- Lloret de Mar
- Tossa de Mar
The answer is Estoppel—all the others are Iberian beach resorts.
Estoppel is the legal doctrine holding that a respondent in court cannot make a proclamation or statement that conflicts with a statement he/she made earlier in the same case. The doctrine extends to the court itself—in other words, a judge may not contradict himself or herself in court.
Sean David Morton is using the doctrine of judicial estoppel as the cornerstone of his appeal against his conviction, in September 2017, on 28 counts of fraud. Morton, who has claimed to be "a legal scholar," produced an 18-page affidavit from his prison cell (and according to him, got so stressed in the process that he had a heart attack.)
I make no claim to legal scholarship, in fact my only contact with the law was an arraignment on a charge of "drunk and disorderly" fifty years ago, after I had barked at a police dog in Kentish Town, London. But, reading Morton's tortured prose, I can't see he has the ghost of a chance with this. Stripped down to essentials, his claim is that the court trying his case made a statement that was in conflict with a statement made by a different court in a different case. I don't think that works as judicial estoppel, but I may be corrected.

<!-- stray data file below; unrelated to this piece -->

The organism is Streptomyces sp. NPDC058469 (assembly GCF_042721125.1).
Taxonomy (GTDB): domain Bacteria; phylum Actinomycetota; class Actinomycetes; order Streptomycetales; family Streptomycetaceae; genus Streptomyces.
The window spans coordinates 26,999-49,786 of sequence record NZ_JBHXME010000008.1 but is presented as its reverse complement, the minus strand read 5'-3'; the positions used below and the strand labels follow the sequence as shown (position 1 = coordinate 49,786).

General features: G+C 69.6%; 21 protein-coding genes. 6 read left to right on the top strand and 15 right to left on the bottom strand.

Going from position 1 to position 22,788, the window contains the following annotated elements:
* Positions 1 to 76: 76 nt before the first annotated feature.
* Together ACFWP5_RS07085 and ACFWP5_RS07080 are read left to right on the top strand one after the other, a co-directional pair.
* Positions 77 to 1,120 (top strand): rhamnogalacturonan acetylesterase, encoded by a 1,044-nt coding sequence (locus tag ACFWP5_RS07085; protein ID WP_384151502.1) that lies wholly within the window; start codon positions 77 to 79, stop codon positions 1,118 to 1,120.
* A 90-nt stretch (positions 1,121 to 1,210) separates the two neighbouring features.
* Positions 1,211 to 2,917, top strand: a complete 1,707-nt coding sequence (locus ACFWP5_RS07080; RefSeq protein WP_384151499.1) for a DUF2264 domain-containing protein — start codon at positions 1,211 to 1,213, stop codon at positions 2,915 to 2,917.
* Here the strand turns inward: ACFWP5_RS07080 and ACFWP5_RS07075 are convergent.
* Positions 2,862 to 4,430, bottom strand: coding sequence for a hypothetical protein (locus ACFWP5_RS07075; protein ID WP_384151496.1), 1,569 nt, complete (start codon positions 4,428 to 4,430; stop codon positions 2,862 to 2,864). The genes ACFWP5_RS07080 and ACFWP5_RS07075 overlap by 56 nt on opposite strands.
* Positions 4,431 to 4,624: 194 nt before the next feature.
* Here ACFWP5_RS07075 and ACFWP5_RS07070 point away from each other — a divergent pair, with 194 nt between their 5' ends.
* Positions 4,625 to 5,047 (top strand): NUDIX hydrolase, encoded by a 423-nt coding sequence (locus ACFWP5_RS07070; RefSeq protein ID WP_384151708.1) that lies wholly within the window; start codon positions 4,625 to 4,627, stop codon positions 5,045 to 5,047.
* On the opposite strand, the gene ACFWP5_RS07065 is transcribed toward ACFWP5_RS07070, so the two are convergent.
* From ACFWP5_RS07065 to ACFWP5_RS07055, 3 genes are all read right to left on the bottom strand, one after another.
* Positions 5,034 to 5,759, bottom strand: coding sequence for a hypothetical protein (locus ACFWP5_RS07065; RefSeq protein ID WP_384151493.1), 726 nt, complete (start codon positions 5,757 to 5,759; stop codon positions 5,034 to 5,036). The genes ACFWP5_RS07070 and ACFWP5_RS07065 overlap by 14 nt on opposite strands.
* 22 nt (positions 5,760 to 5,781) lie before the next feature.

The prior case was against a man called Gordon Hall, who was apparently the original theorist of scamming investors out of $millions. Morton testifies that he paid Hall $6,000 for that information. He now says, in the affidavit, that he is as much a victim of Hall as are the investors whose savings he stole, and that accusing him of fraud is in conflict with the earlier accusation of fraud against Hall. He writes:
"Sean testified he felt he was defrauded by Hall. If Sean is considered culpable and not defrauded in this case then Hall's ... conviction in the other case is invalid because the clients are not defrauded by Hall like the government and judges agreed. This case is barred by the doctrine of absurdity, issue preclusion and judicial or equitable estoppel. Sean contends that this manipulation of the evidence deprived him of due process and rendered his trial fundamentally unfair." (Motion for summary disposition, 21 November 2018, pp. 3-4)It stands to reason that there's no explicit or implicit conflict in stating that both Hall and Morton are guilty. We may not have to wait too long for the appeals court to tell Morton "Get back to your jail cell, STFU, and serve out your time" (or words very much to that effect).